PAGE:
The Texas state legislature passed a bill this morning that could seriously impact the profession of “lighting designer.” While most likely intended to regulate the permanent installations of architectural lighting on the interior and exterior of buildings, the language of Texas HB 2649 is vague and could be interpreted to mean theatrical installations as well (i.e. theatre, dance, music, concerts, opera, festivals, etc). One can only ask “what were they thinking?”

Authored by Texas law-maker Wayne Smith, the bill is listed as “Relating to the regulation and practice of engineering and lighting design” and reads in part as follows:

From the Texas House Bill 2649:
Sec. 1001.3011. LIGHTING DESIGN: LICENSE OR REGISTRATION REQUIRED. (a) A person may not perform or offer to perform lighting design services unless the person is: (1) licensed as an engineer under this chapter; (2) registered as an architect, landscape architect, or interior designer under Subtitle B, Title 6; or (3) licensed under Chapter 1305. (b) In this section, “lighting design services” means the preparation of plans and specifications that depict the placement and direction of illumination of mounted or installed lighting fixtures in the interior or exterior of a building, including the specification of bulbs, reflectors, lens, louvers, baffles, and other hardware.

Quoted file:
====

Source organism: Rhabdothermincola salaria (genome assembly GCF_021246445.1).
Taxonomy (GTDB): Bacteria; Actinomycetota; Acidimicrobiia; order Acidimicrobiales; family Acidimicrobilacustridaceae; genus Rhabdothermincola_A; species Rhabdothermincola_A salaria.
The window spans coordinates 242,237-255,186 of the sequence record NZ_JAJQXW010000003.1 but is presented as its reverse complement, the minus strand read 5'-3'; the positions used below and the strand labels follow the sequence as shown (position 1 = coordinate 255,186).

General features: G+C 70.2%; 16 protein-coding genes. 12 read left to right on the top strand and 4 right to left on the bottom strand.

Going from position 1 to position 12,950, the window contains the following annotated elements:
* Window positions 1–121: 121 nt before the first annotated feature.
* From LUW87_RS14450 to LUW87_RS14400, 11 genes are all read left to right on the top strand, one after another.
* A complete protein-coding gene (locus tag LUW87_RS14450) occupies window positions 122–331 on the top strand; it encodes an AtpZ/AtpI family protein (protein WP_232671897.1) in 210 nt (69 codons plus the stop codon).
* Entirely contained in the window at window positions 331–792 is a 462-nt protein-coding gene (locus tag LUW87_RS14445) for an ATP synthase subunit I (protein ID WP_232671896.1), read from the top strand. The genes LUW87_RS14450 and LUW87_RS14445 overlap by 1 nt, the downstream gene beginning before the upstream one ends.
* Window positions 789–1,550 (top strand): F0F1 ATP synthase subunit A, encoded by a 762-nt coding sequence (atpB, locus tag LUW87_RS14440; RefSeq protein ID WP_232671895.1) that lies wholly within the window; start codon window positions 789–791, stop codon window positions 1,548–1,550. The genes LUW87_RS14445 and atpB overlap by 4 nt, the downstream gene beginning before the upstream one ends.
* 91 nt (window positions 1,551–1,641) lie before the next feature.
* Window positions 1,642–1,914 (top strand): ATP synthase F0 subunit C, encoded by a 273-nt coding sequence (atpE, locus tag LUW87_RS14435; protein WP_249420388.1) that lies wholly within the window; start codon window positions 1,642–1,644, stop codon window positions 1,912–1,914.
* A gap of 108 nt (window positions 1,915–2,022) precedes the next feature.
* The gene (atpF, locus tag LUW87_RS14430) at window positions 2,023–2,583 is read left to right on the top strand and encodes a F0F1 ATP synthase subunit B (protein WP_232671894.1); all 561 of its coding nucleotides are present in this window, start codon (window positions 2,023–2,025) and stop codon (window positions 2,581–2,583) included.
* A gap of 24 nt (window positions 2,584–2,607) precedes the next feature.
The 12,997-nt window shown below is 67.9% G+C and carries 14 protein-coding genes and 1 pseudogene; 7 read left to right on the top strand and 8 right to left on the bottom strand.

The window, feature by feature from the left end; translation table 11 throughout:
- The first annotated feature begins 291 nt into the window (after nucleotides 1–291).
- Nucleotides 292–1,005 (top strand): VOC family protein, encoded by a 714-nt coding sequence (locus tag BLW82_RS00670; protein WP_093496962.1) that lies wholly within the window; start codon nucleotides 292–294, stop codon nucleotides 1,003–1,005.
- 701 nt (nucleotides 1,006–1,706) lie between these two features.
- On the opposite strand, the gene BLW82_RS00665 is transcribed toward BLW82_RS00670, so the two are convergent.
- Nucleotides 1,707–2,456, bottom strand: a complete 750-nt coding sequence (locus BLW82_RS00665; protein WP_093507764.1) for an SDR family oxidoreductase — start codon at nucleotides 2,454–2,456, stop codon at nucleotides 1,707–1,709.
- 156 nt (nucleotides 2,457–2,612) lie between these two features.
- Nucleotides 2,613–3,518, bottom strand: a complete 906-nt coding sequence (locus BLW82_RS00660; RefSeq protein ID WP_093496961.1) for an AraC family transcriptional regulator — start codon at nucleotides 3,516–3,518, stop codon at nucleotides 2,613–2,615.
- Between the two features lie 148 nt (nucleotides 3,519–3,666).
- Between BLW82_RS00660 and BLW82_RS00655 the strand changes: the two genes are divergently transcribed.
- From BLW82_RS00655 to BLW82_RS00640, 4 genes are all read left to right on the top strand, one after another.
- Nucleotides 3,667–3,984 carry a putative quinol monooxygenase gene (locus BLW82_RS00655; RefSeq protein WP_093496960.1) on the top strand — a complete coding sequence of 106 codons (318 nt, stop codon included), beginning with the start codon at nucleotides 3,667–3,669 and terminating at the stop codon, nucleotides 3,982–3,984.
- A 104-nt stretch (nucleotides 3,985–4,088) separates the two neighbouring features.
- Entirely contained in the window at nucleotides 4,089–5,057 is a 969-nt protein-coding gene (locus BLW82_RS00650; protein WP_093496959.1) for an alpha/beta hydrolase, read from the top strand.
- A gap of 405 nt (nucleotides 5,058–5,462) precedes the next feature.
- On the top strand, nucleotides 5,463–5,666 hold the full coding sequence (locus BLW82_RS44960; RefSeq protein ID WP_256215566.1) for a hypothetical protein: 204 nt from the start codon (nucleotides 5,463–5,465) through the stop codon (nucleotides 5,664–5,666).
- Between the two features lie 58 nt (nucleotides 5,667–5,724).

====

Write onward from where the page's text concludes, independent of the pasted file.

The IALD (International Association of Lighting Designers) voiced their concern before the bill was passed, urging members to ask the Texas legislature to vote against it, stating:

“This legislation has the unintended consequence of outlawing an entire profession - architectural lighting design. The International Association of Lighting Designers (IALD) strongly urges all members of the Texas Legislature to drop this legislation, Texas House Bill 2649. The attached alert is attached for your consideration.

Slated for a vote on May 27, 2009, the legislation has been drafted without any input from lighting designers, and restricts the practice of lighting design to members of other professions and trades, such as architects, engineers and electricians. There are no provisions in the legislation for establishing a licensing standard for lighting designers.

The economic impact of the proposed legislation will be extensive: dozens of lighting designers practice in Texas, and hundreds of projects in the state depend on professional lighting designers for their full architectural expression.”

Now there is movement to lobby Texas governor Rick Perry for a veto to the bill. Contact information for the Governor's office.